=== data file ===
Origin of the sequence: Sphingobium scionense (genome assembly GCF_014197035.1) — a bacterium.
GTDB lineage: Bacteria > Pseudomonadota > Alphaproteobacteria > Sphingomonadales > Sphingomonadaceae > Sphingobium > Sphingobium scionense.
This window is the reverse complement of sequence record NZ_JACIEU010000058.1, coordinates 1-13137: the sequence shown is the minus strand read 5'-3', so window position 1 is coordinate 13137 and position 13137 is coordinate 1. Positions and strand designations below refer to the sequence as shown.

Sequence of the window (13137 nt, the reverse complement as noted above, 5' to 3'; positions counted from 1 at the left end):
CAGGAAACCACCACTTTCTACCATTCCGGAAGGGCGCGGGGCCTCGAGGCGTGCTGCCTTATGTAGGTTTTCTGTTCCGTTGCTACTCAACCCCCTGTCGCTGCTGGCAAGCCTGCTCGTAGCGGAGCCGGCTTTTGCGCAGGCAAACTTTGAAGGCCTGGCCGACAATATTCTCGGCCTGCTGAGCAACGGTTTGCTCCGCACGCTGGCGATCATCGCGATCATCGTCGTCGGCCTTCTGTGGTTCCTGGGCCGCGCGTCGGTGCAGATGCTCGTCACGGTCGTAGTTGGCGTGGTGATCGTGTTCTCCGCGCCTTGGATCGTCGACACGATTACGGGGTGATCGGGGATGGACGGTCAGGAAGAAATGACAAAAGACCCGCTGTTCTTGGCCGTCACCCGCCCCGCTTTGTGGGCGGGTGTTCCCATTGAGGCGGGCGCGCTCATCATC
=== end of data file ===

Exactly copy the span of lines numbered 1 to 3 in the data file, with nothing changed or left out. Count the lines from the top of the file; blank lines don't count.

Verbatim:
Origin of the sequence: Sphingobium scionense (genome assembly GCF_014197035.1) — a bacterium.
GTDB lineage: Bacteria > Pseudomonadota > Alphaproteobacteria > Sphingomonadales > Sphingomonadaceae > Sphingobium > Sphingobium scionense.
This window is the reverse complement of sequence record NZ_JACIEU010000058.1, coordinates 1-13137: the sequence shown is the minus strand read 5'-3', so window position 1 is coordinate 13137 and position 13137 is coordinate 1. Positions and strand designations below refer to the sequence as shown.